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Cheri Blauwet’s Rousing Spirit

March 10, 2009

Blauwet conducts tutoring sessions to Ugandan coaches at the Lugogo Indoor Stadium

By Charles Mutebi

TO say everyone cannot tell the difference between a child with disabilities and a disabled child is false because only about 99% can’t.
More on the actual difference later but the 1% who know it include, among others, Kampala Kids League (KKL) commissioner Trevor Dudley, Adopted Physical Activity International Development (APAID) founders Pierre Bataille and Steiffi Dejong and American Paralympian Cheri Blauwet.

The four have been brought together by their desire to improve the lives of children with disabilities through sports through a new programme in the KKL.

The initiative engages children with disabilities in sporting activities to demonstrate their potential not only in sports but, crucially, in life.

Early grief
All four are heroes for seeking the greater wellbeing of a generally underrated minority but it is fair to say Blauwet is the most outstanding — although unlike Dudley, Bataille, and Dejong she cannot as much as stand on her feet.

The American was left paralysed after sustaining a spinal cord injury in a farming accident in her home-town of Larchwood, Iowa when jsut two.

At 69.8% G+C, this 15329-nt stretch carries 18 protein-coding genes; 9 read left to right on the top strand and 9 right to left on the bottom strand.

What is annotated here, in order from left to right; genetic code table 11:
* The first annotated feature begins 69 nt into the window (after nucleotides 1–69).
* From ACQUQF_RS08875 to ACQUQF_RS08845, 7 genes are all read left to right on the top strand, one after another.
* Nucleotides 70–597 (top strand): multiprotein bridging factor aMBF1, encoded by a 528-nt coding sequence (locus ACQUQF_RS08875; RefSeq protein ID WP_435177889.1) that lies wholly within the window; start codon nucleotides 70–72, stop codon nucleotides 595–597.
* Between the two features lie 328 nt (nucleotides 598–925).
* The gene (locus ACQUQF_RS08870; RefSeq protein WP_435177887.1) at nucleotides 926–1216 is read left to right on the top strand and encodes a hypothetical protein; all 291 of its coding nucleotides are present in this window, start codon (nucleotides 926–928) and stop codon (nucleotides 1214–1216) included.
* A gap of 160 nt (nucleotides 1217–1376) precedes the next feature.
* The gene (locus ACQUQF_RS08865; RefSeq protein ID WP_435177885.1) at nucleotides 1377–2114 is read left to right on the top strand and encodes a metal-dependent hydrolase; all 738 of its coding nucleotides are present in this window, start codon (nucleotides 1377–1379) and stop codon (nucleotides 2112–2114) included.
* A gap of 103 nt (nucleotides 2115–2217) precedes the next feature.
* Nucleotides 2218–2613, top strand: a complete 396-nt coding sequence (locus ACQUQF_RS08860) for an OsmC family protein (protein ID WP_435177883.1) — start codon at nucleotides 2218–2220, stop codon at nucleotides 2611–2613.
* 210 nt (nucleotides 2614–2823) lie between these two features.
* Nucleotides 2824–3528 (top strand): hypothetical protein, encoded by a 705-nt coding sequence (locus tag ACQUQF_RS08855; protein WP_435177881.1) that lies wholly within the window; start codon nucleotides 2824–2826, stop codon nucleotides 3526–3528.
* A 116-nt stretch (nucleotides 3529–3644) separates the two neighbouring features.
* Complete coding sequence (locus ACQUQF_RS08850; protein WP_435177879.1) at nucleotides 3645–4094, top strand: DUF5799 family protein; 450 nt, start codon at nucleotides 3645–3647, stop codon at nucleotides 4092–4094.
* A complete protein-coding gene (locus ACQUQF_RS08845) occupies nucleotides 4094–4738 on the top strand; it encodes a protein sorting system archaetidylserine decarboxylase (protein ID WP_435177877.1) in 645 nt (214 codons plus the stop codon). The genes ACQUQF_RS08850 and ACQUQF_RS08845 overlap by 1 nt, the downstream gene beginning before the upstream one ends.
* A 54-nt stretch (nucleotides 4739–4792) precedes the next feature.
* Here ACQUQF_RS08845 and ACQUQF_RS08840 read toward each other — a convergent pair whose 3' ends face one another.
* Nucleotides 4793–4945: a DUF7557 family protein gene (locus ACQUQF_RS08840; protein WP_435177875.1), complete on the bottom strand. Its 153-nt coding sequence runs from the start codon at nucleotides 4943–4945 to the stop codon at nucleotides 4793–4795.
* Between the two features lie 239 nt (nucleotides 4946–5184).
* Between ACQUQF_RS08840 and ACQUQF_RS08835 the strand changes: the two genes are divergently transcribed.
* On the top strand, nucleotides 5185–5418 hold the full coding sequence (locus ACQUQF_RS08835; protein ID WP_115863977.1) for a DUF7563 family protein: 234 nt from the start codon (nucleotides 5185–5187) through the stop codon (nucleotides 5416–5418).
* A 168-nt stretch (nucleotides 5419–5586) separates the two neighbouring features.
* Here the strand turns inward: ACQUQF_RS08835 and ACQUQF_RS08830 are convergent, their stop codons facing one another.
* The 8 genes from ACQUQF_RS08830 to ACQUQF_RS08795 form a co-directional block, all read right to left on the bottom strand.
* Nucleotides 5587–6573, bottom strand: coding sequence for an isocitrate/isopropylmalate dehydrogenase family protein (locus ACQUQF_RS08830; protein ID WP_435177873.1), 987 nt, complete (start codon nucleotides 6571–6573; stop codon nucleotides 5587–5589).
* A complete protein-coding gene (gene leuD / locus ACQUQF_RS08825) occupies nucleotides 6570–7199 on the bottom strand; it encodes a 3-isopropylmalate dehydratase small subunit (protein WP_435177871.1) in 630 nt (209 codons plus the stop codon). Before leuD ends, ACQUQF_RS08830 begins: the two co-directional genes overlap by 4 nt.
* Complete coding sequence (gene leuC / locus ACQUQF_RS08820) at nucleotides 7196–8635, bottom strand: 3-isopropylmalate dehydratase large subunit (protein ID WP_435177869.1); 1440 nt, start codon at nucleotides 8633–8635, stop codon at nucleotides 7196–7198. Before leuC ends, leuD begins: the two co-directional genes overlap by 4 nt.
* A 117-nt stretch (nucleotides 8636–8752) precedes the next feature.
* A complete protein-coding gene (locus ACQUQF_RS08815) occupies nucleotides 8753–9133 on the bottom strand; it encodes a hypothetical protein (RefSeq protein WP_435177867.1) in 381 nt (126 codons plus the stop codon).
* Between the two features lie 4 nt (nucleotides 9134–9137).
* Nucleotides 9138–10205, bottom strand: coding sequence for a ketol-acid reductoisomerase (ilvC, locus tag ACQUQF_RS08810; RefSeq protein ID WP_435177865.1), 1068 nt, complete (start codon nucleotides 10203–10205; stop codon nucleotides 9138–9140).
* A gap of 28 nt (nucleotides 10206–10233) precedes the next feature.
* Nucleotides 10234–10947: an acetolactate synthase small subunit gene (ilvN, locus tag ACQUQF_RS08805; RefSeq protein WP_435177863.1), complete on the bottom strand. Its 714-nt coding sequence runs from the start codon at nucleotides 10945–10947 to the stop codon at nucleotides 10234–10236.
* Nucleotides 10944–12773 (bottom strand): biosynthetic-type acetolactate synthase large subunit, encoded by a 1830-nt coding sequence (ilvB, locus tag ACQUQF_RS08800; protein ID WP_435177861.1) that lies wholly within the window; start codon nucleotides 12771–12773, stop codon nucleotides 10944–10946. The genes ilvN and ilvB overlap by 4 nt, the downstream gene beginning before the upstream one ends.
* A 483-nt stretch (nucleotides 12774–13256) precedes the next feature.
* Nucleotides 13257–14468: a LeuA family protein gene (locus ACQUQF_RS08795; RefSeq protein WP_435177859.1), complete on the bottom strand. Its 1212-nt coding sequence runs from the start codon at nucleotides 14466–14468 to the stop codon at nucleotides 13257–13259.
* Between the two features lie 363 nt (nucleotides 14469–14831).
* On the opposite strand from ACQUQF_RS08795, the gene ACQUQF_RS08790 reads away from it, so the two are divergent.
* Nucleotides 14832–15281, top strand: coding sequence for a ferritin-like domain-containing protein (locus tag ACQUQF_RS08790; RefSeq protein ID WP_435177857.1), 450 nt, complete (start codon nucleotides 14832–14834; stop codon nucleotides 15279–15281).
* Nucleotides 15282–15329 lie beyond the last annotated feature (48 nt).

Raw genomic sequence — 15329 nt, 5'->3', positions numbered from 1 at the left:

Despite that, the 28 year-old has won seven Paralympics medals including gold in the 800m in 2004 and silver in the 100m at the 2000 Games. She had a more agonising time of it in Beijing, where she finished outside the podium not once, not twice but three times.

“I got three fourth-place finishes which was so… I guess, uh, bitter-sweet.”
Be that as it may, there’s little doubt Blauwet’s most cherished pursuit lies off track.

Noble cause

Her devotion to improving the lives of people who similarly have disabilities is second to none. It’s for that reason she came to Uganda three weeks ago, purposely to help KKL put in place a programme that will meet the needs of children with disabilities.

“I’m here in Kampala for two months working with APAID to help develop the programme,” said the amiable Blauwet.
“I’m kind of a consultant with regards to how to best build a sports programme for children with disabilities that is focused on the rights of the children and also the empowerment of the children to be strong independent adults and to reach their own personal goals.”
Blauwet believes sport is the best channel to build the self-belief of children with disability as well as disprove the notion of incapacitation that the society perceives of them.

“I believe that sport is very unique in that it as a tool for promoting disability rights. It is the one thing that inherently breaks the stereotype,” she argued.
“You take something like disability for which people are sometimes still discriminated against because of their lack of physical capacity and you directly challenge that stereotype by directly placing those people on an athletic field and showing what is possible with a few adaptations to highlight their physical mobility and physical capacity.”
According to Blauwet, the fact that people with disabilities can partake of sport illustrates that physical impairment might have more to do with opinion than meets the eye.